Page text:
Letters: We need a new strategy in the war against bacteria

These letters appear in the Tuesday 29th December edition of The Independent

Independent Voices@IndyVoices
Monday 28 December 2015 19:28

During the past month, disturbing news has spread from China, and now the UK, that one of our very last-resort antibiotics, namely colistin, has become a victim of developing bacterial resistance.

Colistin is a toxic antibiotic and was dumped during the 1970s due to its side effects, but has regained its popularity recently because it was the only chance for many seriously ill patients infected with highly resistant bacteria. However, for a while we have been aware that resistant bacteria have emerged against this antibiotic. But now, with the recent reports, it has become evident that this resistance can spread easily between different types of bacteria. This is very alarming and the world needs to wake up and take note.

From the very first day of the discovery of penicillin, it has been a continuous competition between scientists and bacteria. It’s a battle science alone cannot win: as soon as you use antibiotics, bacteria will start to find a way to resist them. Many so-called last-resort antibiotics have become useless in treating serious infections.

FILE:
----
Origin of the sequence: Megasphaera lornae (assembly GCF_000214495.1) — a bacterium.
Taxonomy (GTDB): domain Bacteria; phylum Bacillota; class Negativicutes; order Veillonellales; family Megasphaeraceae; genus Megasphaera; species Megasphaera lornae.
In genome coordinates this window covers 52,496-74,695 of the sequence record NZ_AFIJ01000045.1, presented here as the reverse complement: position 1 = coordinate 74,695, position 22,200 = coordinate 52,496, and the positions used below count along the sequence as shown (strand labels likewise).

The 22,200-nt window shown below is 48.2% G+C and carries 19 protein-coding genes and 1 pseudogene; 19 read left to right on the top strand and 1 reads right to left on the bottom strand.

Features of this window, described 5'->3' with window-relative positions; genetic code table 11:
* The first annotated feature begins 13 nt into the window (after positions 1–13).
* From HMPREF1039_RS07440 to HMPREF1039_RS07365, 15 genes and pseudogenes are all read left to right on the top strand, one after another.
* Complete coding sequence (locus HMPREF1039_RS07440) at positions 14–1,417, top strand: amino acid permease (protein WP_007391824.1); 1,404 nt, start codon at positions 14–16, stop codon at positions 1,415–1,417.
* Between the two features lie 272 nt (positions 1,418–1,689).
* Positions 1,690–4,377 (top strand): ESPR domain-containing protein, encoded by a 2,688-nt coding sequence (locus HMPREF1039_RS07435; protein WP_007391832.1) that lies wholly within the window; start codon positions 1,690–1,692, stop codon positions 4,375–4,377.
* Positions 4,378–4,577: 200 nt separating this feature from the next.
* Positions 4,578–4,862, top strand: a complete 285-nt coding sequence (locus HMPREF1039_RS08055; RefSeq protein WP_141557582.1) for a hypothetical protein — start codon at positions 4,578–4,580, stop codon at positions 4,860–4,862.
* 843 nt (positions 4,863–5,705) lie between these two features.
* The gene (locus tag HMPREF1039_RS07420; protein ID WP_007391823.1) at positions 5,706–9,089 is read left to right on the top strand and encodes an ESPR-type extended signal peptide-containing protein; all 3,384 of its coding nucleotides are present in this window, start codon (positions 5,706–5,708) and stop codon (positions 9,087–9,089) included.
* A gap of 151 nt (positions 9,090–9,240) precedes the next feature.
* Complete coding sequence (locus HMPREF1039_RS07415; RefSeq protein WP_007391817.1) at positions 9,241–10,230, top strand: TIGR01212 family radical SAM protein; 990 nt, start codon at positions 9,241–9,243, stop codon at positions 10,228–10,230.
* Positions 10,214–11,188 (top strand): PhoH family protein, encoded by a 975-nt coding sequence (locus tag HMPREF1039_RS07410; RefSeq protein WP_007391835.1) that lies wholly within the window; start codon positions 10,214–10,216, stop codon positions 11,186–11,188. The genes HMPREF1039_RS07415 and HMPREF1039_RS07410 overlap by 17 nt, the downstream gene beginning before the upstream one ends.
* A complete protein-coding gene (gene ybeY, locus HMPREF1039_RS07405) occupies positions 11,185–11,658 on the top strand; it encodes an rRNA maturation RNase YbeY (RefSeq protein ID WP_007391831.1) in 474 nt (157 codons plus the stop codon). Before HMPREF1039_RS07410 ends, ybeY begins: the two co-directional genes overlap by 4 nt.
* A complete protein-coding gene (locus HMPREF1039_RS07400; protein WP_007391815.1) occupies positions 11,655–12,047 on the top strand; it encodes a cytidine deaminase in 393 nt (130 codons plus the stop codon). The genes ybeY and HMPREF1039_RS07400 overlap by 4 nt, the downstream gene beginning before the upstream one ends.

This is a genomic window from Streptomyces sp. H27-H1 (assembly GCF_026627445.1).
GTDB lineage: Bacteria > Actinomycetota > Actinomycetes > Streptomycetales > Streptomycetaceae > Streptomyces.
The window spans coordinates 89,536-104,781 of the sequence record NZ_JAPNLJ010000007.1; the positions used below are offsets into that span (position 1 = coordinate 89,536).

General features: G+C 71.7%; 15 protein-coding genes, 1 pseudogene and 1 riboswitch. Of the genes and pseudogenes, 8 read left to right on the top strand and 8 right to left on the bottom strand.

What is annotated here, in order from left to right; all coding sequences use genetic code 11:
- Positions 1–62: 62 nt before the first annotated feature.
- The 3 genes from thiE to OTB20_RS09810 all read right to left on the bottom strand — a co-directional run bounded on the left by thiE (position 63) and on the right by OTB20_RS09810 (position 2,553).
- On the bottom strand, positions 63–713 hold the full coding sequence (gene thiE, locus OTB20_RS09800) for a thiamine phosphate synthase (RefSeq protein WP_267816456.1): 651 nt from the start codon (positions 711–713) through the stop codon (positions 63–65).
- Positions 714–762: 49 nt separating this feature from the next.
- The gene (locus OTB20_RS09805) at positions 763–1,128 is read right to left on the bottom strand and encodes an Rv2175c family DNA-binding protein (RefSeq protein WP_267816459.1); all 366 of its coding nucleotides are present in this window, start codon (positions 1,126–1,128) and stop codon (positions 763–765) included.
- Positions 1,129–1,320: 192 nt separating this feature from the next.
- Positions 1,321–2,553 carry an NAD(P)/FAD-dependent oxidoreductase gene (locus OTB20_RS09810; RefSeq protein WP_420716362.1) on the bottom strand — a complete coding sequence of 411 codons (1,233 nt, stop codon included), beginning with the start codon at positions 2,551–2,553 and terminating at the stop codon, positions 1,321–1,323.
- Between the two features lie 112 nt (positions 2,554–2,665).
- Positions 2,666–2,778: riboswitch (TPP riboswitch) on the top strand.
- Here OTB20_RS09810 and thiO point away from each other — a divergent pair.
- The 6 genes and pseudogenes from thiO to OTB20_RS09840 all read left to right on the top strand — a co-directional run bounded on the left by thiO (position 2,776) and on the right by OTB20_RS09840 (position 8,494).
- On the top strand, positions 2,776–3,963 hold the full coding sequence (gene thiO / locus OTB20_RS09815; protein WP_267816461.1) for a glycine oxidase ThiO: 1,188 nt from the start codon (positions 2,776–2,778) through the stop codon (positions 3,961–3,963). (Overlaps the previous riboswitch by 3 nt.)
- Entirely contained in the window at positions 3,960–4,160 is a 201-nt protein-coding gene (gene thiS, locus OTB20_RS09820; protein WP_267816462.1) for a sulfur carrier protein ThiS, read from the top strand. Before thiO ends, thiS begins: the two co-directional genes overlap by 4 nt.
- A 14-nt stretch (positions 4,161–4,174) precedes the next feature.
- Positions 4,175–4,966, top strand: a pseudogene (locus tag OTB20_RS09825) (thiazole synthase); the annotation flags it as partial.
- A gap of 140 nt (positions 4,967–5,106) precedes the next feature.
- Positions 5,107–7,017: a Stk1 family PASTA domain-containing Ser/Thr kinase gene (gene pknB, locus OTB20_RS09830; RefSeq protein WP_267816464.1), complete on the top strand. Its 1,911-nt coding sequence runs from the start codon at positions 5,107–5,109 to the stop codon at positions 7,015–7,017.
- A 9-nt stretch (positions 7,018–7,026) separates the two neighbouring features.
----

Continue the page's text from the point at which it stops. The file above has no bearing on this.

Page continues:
There is not an easy answer, but we must ask why this happens so quickly. The easiest and most frequent culprit is that we use too many antibiotics and extremely carelessly.

A simple but horrifying example was recently published: 70 per cent of people visiting a GP in the US for an acute respiratory infection such as simple flu get an antibiotic prescription which is absolutely unnecessary, as these infections are mostly caused by viruses. The lay public is as much to blame as we physicians: 50 per cent of patients expect an antibiotic with simple respiratory symptoms and put pressure on doctors to prescribe them.

Antibiotic consumption is much higher in animals and agriculture than in human patients. Untreated waste containing a high concentration of antimicrobials can pollute the environment and create highly resistant bacteria.